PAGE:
The Treasury Department has issued final regulations for implementing the redesigned Form 990, Return of Organization Exempt From Income Tax. The redesigned Form 990 was first released for tax years beginning in 2008 (returns filed in 2009) and is the first major redesign of the Form 990 in almost thirty years.
The final regulations do not differ very much from the proposed and temporary regulations released in 2008. They include the following provisions that are consistent with the reporting requirements of the redesigned Form 990:
- The public support computation period has changed from four to five years. Previously, the computation period was the four years immediately before the current filing year; now public support is measured using a five-year computation period, including the current filing year.
- The “advance ruling period” has been eliminated. An organization no longer needs to submit proof of its public support after these first five years of existence and receive confirmation from the IRS. Rather, the organization continues to report its public support information on its Form 990 each year, if it is required to file a return.
- Public support must be reported using the organization’s overall method of accounting. Previously, when a section 501(c)(3) organization computed its public support, it was required to use the cash method of accounting to report the public support it received, even if the organization used the accrual method of accounting to keep its books and otherwise report on Form 990. The redesigned Form 990 implements consistent reporting throughout an organization’s Form 990 and financial records.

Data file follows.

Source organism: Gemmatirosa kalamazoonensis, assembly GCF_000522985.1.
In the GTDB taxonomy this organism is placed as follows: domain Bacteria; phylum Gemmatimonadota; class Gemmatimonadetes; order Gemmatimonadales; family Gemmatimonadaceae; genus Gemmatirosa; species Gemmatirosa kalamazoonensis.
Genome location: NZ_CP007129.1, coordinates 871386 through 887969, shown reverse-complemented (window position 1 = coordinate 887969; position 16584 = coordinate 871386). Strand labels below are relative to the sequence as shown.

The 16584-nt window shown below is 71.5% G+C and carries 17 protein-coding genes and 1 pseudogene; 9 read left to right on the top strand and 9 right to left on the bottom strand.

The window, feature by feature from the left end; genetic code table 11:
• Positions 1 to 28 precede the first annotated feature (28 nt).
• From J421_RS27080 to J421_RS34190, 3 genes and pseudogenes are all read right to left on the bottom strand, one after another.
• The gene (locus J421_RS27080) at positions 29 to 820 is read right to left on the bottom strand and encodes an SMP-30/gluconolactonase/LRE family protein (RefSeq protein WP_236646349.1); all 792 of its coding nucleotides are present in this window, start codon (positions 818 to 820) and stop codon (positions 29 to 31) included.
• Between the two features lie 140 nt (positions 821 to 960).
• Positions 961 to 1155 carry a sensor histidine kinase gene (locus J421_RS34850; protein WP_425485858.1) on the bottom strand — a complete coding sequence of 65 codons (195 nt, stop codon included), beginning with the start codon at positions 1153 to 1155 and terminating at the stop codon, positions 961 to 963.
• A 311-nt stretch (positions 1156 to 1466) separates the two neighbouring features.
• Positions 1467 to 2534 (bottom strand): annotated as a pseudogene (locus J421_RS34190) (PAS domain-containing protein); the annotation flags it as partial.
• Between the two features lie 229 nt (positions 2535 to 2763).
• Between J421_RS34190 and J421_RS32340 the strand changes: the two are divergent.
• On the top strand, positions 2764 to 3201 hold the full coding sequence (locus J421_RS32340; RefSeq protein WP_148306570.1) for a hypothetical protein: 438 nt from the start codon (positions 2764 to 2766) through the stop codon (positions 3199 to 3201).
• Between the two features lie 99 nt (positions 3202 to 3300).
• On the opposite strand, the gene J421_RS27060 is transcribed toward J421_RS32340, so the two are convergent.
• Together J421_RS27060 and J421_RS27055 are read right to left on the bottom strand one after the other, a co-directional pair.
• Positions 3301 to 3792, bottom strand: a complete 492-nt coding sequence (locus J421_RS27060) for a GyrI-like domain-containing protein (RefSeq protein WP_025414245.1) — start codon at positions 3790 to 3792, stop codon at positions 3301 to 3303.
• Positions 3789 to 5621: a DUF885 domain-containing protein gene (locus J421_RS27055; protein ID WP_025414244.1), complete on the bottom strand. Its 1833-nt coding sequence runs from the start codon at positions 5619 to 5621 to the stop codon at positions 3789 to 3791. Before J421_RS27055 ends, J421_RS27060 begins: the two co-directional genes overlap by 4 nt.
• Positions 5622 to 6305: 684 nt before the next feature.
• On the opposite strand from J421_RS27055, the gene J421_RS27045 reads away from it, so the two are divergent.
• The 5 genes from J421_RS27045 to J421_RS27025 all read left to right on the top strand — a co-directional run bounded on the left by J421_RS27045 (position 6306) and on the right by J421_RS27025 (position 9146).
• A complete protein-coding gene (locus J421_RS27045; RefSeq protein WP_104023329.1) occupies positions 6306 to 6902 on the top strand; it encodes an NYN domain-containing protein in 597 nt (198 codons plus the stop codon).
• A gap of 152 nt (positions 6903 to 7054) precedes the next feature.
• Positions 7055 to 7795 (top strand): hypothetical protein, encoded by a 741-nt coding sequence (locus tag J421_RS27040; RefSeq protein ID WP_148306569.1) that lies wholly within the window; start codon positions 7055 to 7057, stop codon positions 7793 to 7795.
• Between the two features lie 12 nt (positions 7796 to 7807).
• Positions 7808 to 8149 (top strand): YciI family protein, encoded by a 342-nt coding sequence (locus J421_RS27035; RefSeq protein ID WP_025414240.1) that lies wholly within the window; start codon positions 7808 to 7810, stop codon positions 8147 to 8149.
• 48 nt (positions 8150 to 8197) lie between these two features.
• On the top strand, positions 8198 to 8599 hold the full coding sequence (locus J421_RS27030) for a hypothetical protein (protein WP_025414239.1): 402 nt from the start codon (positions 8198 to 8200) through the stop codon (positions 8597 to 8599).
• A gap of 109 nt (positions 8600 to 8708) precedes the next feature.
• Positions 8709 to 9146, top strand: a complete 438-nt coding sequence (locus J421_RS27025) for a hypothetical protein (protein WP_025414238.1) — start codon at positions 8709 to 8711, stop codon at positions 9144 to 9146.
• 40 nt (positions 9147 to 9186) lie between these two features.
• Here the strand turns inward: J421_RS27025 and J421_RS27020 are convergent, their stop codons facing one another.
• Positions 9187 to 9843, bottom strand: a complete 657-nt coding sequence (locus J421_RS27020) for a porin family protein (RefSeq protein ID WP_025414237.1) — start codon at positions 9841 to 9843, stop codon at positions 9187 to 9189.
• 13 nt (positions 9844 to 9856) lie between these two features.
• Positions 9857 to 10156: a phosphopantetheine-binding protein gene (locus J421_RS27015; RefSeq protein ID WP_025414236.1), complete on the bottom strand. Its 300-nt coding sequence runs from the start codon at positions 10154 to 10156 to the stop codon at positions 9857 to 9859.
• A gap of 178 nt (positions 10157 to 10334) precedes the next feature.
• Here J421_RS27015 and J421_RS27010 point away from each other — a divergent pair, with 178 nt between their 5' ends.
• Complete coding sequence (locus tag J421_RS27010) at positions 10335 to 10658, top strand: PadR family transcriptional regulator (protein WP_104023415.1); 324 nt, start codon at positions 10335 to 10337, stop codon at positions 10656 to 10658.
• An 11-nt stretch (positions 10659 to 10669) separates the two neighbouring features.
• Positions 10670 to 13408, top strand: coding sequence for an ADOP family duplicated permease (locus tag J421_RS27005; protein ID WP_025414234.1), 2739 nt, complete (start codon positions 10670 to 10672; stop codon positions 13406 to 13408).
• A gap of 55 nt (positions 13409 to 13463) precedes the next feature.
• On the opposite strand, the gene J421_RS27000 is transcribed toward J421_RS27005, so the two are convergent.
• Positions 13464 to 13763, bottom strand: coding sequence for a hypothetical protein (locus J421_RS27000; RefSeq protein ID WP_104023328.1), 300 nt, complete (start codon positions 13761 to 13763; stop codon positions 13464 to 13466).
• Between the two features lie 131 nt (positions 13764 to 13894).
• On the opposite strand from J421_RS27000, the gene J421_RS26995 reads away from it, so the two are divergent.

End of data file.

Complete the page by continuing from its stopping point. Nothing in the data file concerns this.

- An organization that fails a public support test for two consecutive taxable years will be treated as a private foundation as of the beginning of the second year for certain purposes. It will be treated as a private foundation as of the beginning of the second year (i) for purposes of incurring the net investment income tax applicable to private foundations and (ii) for any termination tax that would apply if the organization dissolved. In addition, the organization must file a Form 990-PF for the second consecutive failed tax year. An organization will be treated as a private foundation for all purposes beginning the first day of the third consecutive taxable year.
- Compensation must be reported on a calendar year basis. Compensation and other payments made to officers, directors, trustees, key employees, highly compensated employees, and independent contractors must be reported “during the calendar year ending within the organization’s annual accounting period”.
- Provisions inadvertently deleted from the temporary and proposed regulations have been reinstated. These provisions allow donors and grantors the ability to rely in certain instances on a written statement by the organization that a grant or contribution will not result in the loss of such organization’s classification as a publicly supported organization.
The text accompanying the final regulations also provides background on the revised Form 990, summarizes the regulations, discusses comments received by the IRS, and explains why or why not these comments were reflected in the final regulations.
Our firm is happy to advise clients on calculating and reporting an organization’s public support or completing the Form 990 in general.